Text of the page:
"In addition to the Biblical commandment of taking the four species to rejoice on Sukkot, there are also two other commandments that were fulfilled in the Holy Temple during this festival. However, these two practices are not mandated by a verse in the Scriptures; they are included in that body of custom called halacha l'moshe mi'sinai - details of religious observance that G-d taught to Moses at the Sinai Revelation. Moses subsequently related these to Joshua, and on to the Elders of Israel, and likewise throughout all the generations they were transmitted orally. These two items are the "special commandment of the willow," and the water libation, which we will discuss further on."
It is claimed, and practiced by the Pharisees, that unwritten laws exist, outside of the Torah. In the festival of Sukkot, 2 ceremonies, one of the "willows" and the other of the "water libation" have no basis in the Written Torah. However, the Rabbis believe these to have been Oral Tradition from Moses. In the days of the Sadducee High Priesthood , this led to physical violence, and according to Josephus, the civil war between King Alexander Yannai (Janneus) and the Pharisees. The Sadducees, then led by Alexander Yannai - the High Priest, - rejected the water libation, and was pelted by the Pharisees with Etrogim.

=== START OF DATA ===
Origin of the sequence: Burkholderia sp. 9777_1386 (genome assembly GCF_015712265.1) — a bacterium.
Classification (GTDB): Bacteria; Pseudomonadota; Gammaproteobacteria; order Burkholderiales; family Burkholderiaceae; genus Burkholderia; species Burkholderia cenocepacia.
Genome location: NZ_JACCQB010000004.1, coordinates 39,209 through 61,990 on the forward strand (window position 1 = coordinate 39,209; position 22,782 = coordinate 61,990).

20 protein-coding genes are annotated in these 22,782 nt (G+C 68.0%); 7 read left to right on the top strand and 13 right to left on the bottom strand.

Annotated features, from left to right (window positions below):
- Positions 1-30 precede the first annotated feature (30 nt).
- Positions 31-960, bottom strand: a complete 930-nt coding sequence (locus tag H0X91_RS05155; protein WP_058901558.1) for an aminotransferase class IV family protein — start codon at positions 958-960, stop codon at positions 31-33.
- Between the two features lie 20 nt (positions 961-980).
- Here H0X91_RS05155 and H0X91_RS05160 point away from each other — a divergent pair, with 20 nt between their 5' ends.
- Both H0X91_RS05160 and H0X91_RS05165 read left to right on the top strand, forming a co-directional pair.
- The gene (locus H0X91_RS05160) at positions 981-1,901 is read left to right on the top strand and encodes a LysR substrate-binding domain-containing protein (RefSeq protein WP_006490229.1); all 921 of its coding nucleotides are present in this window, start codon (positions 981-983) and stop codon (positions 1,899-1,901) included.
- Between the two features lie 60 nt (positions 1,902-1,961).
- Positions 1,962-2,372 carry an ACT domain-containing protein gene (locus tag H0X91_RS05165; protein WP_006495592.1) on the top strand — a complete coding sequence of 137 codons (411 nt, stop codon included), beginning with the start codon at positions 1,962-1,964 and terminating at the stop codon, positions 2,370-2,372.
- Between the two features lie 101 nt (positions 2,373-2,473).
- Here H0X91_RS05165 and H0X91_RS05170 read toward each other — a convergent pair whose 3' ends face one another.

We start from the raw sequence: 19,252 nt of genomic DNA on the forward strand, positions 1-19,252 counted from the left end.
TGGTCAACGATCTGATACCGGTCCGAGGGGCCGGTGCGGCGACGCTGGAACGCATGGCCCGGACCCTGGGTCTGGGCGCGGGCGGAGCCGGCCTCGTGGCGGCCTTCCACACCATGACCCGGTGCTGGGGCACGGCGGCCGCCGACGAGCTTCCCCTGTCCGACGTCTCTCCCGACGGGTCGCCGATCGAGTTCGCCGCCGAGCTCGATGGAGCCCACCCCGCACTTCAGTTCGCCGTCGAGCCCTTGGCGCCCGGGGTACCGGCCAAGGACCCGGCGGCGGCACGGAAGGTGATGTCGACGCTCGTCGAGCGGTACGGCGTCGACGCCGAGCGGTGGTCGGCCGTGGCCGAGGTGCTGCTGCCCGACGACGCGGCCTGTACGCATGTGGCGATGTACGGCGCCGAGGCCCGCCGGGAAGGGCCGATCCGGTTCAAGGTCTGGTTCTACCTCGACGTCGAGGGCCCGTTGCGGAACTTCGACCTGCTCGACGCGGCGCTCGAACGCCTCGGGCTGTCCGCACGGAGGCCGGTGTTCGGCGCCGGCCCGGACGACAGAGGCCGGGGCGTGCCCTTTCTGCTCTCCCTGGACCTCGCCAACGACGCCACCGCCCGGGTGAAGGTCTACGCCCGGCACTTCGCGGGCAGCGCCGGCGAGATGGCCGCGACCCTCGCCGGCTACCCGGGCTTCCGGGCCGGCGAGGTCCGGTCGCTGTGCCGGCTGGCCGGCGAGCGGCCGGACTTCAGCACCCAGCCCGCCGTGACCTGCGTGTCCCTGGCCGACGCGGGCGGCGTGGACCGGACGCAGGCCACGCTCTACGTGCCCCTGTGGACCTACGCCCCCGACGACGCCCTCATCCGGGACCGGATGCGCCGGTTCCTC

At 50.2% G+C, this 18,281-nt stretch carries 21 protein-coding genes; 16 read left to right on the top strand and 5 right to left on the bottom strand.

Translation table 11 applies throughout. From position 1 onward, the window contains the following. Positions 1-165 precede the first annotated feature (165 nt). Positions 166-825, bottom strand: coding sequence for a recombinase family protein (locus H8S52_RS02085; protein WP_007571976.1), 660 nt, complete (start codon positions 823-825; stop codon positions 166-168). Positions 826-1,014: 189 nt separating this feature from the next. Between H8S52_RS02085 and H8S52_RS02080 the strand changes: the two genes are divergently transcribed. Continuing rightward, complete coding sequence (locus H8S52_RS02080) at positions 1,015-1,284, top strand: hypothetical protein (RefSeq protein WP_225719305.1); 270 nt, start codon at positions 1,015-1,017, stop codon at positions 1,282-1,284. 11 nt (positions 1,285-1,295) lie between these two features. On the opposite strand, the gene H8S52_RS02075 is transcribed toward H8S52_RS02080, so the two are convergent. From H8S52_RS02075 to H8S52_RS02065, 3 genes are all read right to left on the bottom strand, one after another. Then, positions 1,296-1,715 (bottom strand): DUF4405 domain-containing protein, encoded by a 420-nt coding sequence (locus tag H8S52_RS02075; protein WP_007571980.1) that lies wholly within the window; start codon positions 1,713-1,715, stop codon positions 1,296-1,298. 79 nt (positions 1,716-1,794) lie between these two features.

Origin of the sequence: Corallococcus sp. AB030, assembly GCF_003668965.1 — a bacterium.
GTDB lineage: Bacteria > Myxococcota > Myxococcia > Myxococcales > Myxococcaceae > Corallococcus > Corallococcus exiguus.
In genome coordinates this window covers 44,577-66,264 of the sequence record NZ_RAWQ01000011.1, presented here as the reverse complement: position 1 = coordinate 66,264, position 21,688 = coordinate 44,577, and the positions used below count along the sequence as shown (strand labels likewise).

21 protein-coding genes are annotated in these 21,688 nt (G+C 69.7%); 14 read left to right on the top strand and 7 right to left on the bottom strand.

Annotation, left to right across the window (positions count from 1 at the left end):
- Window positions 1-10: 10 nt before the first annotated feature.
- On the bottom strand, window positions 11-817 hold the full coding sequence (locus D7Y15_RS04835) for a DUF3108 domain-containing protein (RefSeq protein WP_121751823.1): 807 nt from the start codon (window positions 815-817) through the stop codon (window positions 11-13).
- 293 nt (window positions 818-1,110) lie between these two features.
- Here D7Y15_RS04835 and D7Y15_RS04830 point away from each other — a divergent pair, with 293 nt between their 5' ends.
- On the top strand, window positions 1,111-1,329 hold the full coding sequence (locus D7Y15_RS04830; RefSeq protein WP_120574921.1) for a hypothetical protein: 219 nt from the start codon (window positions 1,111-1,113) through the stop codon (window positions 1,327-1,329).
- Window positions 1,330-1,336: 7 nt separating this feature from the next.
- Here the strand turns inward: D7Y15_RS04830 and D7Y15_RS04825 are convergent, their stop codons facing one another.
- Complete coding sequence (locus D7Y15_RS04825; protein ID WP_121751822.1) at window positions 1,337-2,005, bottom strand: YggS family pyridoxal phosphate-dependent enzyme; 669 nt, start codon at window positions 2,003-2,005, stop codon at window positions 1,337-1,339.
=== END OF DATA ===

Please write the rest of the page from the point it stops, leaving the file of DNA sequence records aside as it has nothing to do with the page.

The water libation is naturalistically an interesting concept. It resembles a pagan rain prayer or sacrifice, for there to be rainfall during the upcoming winter. the only problem is, that it is not included in the Torah. And there is, unfortunately, no evidence that it was given to Moses on Mount Sinai. If it were, the practice would not have been forgotten by the serving Kohanim so easily. And there are no records in the later books of the TNK of it having been practiced.
As previously mentioned, in Devarim Ch. 30 it tells us that keeping to the written law will be rewarded and we will be loved by God.
9 And the LORD thy God will make thee over-abundant in all the
work of thy hand, in the fruit of thy body, and in the fruit of thy
cattle, and in the fruit of thy land, for good; for the LORD will again
rejoice over thee for good, as He rejoiced over thy fathers;
10 if thou shalt hearken to the voice of the LORD thy God, to
keep His commandments and His statutes which are written in this book of
the law; if thou turn unto the LORD thy God with all thy heart, and
with all thy soul.
One additional argument is brought, namely that keeping extra rabbinic laws will make us more on guard about torah laws, since the rabbinic laws seem to act as some kind of buffer zone in transgression of Torah Law.
This is a possibility, but it also carries dangers. A pre-occupation with non essential, and indeed unlawful religious rites can cause a lot of harm.